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So- What Arguments Worked Today in California?

And which ones were either duds or not fully fleshed out?

Open Thread Time, folks!


For my money, Michael Maroko was right on the money in this exchange with Justice Chin:

Associate Justice Ming Chin asked attorney Michael Maroko, representing same-sex couples, whether a remedy to this situation would be to have the state issue licenses only for civil unions to all couples, leaving "marriage" to the faith community.

"If you're in the marriage business, do it equally," Maroko replied. "And if you're not going to do it equally, get out of the business."

There’s the thing: California DID inject itself, “in a very REAL and LEGALLY binding sense”, smack dab in the middle of the marriage business.

And unless they reverse themselves and allow all equal marriage, as was the case pre-November 4th 2008, there will be no end of the lawsuits of discrimination.

Let’s have at this thing…Shannon Minter hit one out of the park as well:

And it was a disappointment driven home by Shannon Minter, legal director for the National Center for Lesbian Rights, in his final remarks to the court.

When Chief Justice Ronald George suggested the argument that gay couples were being denied rights was a bit disingenuous and may have been an argument chosen for strategic reasons, than legal ones, Minter was blunt.

“There is nothing strategic about the impact this decision will have on the lives of tens of thousands of same-sex couples and their children,” said Minter. “Being relegated to a different legal status and singled out on the basis of a characteristic with no relationship to ability to participate marks [same-sex couples] as second-class citizens, and there is real harm done to their children. It will exacerbate exponentially the outsider status enshrined in our state constitution.”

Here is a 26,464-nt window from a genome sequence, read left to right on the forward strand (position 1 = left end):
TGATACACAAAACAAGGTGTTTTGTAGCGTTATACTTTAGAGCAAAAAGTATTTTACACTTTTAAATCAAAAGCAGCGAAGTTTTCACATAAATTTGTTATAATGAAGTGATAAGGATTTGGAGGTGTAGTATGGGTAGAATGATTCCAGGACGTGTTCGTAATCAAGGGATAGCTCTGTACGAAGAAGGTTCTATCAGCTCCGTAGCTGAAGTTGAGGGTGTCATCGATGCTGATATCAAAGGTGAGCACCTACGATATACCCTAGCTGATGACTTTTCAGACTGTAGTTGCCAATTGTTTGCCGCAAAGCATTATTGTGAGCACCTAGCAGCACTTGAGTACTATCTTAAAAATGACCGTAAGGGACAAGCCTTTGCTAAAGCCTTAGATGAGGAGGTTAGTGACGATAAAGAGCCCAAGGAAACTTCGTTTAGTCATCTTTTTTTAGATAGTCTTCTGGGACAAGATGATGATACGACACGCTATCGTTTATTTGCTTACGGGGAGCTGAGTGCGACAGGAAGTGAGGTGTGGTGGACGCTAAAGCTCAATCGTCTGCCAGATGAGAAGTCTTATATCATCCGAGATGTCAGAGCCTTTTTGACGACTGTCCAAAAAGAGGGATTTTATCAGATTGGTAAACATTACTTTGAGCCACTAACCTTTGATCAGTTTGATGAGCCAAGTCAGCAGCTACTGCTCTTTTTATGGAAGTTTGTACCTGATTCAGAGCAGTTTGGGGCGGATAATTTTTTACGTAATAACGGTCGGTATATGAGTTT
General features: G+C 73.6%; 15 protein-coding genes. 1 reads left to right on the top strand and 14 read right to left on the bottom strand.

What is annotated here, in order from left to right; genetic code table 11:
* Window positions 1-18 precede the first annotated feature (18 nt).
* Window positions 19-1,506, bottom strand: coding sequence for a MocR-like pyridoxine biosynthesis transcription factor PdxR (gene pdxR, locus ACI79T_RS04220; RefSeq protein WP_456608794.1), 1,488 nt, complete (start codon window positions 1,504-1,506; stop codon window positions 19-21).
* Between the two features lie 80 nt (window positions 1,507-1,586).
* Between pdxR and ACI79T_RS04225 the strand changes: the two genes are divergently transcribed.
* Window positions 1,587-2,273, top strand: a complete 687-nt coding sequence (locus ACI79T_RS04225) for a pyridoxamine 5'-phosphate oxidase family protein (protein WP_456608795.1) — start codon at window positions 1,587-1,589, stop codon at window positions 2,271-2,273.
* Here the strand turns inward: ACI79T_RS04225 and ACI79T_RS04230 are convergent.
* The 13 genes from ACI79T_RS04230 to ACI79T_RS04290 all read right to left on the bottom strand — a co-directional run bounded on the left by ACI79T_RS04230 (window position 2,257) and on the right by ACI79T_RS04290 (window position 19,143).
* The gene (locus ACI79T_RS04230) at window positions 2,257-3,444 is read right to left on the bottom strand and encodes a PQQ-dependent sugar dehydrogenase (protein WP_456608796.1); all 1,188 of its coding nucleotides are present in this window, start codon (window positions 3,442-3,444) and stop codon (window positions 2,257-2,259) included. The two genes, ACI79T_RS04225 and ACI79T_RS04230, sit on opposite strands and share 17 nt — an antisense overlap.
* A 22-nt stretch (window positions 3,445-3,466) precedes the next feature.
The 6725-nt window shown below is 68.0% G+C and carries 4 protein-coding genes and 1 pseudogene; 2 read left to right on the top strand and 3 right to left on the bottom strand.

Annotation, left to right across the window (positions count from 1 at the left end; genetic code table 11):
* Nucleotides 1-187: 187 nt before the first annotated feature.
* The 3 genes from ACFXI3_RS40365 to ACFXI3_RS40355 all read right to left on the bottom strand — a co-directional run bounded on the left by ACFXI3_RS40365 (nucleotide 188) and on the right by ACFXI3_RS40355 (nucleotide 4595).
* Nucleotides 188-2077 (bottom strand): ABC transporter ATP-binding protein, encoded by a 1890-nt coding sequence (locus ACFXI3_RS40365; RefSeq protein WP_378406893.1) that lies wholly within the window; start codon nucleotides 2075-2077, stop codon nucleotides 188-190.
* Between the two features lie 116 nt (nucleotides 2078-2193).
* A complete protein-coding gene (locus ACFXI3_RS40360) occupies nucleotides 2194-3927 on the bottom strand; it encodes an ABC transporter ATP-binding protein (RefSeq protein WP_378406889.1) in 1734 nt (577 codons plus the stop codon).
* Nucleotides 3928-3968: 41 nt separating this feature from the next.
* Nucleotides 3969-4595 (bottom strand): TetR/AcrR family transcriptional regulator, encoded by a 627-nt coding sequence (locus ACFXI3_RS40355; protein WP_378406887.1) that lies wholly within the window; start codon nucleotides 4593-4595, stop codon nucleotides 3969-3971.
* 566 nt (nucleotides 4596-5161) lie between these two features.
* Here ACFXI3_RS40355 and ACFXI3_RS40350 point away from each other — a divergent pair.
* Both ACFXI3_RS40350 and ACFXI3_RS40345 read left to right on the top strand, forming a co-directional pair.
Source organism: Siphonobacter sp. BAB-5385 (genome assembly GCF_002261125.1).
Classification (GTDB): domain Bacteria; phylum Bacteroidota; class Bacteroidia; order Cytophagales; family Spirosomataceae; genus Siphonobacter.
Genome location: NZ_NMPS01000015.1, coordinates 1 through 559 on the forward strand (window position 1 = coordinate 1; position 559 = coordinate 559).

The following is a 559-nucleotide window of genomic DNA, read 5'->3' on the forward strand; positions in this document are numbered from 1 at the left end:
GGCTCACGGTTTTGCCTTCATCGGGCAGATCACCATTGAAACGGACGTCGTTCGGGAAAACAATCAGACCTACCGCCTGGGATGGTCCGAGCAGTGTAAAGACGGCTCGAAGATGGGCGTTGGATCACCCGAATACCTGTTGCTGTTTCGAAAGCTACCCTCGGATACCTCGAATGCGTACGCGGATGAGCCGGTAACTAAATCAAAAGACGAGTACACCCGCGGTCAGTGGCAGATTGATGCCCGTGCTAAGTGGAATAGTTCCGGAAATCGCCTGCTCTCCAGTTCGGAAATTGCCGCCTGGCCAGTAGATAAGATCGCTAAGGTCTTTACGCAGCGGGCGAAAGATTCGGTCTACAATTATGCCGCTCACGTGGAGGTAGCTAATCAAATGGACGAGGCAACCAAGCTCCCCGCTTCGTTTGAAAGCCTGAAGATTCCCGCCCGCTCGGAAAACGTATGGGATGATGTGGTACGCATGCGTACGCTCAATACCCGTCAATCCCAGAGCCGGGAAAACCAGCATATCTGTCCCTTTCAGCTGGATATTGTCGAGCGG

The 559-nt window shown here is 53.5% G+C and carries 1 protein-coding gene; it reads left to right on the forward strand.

What didn’t work? Well, imo the entire participation of Assistant AG Christopher Kruger:

An awkward moment for pro-gay attorneys came during the arguments of Christopher Krueger, who was representing the California Attorney General’s office. Attorney General Jerry Brown supports equal marriage rights and has said he believes Proposition 8 is unconstitutional; but Krueger was questioned heavily about Brown’s disagreement that Proposition 8 is a revision.

“On which side are you?” asked Justice Kennard, bluntly, before Krueger had a chance to even begin his argument. Krueger acknowledged that he considered himself on the side of those challenging Proposition 8. And he tried to make the point that Proposition 8 is an “unprecedented kind of amendment” – that it took away a fundamental right without a compelling need to do so.

Kennard seemed to dismiss the argument as a “novel theory” and then the justices became mired in a discussion of what constitutes an “inalienable right” – something Krueger seemed to struggle with, too.

The reporter writing this piece was kind; Kruger’s testimony was more poorly delivered than that of the public defender in “My Cousin Vinny”.

Stammering and stumbling, out of either nerves, lack of conviction or incompetence, his was a painful testimony to listen to and frankly did more damage than good- one could not get past HOW he was delivering his messages to ascertain what the hell he was saying.

One would think that he would have been FAR more prepared to speak before the California Supreme Court- he was an utter mess.

Jerry Brown, you SHOULD have been there– and there SHOULD be a backlash upon you and your office. That you decided to give this a pass is perplexing and disappointing.

Was any explanation given?

RL obligations prevented me from hearing after the Kruger disaster; would love to get analysis from those who were able to hear/watch further…

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